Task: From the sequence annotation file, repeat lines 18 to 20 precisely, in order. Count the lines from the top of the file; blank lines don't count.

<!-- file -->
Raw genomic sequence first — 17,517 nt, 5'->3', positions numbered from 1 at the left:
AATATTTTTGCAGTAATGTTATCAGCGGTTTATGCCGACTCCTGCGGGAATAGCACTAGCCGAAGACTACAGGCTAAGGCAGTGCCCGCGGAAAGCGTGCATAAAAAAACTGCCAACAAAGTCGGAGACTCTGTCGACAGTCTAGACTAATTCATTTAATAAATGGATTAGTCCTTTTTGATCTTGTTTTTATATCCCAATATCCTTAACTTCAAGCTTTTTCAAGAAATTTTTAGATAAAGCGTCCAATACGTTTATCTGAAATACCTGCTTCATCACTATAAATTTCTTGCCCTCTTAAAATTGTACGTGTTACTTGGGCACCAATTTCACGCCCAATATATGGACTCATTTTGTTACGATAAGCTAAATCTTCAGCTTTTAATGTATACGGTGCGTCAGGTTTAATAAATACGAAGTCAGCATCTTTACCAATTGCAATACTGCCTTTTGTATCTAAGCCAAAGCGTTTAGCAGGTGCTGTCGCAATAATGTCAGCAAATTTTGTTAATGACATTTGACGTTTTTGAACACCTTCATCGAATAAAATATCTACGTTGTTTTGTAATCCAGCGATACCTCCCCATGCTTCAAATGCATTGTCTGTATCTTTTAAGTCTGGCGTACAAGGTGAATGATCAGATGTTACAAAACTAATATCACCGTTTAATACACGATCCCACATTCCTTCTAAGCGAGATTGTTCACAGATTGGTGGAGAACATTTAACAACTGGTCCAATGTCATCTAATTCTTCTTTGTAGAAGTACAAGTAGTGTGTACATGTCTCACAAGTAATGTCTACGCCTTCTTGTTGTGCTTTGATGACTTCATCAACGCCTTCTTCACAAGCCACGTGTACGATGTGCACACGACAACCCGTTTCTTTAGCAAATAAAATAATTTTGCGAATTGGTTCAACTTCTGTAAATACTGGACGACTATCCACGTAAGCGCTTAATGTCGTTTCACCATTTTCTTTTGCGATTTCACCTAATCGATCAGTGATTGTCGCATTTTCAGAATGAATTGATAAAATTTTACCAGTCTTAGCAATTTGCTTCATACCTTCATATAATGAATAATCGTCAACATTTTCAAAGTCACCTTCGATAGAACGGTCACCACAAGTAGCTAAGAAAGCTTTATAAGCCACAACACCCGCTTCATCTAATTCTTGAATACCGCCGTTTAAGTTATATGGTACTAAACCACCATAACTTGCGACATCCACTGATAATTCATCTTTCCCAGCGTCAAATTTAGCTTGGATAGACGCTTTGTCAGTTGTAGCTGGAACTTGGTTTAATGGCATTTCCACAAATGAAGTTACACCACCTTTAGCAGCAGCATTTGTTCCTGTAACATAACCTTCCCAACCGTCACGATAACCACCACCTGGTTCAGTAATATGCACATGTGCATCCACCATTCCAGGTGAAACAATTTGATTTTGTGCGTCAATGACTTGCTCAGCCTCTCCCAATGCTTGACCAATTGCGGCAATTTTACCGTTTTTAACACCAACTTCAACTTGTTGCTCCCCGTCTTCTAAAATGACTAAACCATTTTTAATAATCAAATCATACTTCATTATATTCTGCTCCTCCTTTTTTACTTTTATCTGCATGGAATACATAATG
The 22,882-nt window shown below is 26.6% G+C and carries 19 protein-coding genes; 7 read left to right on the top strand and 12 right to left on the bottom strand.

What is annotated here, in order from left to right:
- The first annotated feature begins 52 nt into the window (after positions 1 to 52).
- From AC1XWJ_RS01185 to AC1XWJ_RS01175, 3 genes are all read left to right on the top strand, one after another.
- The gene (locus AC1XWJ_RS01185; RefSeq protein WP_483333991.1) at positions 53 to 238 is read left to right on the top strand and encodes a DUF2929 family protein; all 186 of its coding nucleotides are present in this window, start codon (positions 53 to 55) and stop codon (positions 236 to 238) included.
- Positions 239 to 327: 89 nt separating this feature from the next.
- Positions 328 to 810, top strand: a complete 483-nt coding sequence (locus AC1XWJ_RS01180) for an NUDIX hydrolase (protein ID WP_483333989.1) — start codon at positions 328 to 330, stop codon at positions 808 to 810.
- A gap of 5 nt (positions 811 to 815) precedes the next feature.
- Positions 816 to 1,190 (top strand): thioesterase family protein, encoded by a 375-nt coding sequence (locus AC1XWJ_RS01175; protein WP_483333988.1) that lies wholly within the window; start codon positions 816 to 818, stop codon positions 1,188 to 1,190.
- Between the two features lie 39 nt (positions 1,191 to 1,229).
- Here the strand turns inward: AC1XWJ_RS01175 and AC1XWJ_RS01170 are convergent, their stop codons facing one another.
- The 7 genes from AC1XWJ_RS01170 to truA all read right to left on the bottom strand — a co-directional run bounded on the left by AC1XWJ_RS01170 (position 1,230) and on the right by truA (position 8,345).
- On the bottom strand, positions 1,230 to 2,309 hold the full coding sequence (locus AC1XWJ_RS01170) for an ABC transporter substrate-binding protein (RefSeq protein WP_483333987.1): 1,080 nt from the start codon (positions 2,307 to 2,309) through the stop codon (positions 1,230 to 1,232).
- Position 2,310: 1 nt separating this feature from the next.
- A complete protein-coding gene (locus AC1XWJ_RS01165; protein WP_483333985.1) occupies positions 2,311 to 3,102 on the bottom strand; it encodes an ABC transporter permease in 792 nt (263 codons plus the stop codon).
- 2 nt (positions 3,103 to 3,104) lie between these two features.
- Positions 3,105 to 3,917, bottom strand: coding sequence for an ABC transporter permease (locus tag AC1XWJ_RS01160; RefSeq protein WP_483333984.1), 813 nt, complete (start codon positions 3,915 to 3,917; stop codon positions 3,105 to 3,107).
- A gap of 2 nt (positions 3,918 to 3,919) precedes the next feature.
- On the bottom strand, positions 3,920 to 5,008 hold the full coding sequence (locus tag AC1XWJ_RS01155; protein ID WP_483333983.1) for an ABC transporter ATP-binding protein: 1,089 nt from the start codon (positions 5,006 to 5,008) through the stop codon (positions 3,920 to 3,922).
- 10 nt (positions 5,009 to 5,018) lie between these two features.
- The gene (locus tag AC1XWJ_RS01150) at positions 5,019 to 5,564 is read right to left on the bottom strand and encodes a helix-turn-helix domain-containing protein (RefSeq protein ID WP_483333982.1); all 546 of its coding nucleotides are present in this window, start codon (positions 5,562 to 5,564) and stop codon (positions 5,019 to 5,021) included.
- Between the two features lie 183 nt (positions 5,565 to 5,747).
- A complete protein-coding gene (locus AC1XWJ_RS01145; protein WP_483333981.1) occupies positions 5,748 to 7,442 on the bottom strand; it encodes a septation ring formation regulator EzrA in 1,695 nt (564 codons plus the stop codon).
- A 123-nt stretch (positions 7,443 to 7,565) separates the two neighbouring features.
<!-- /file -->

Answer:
- 2 nt (positions 3,103 to 3,104) lie between these two features.
- Positions 3,105 to 3,917, bottom strand: coding sequence for an ABC transporter permease (locus tag AC1XWJ_RS01160; RefSeq protein WP_483333984.1), 813 nt, complete (start codon positions 3,915 to 3,917; stop codon positions 3,105 to 3,107).
- A gap of 2 nt (positions 3,918 to 3,919) precedes the next feature.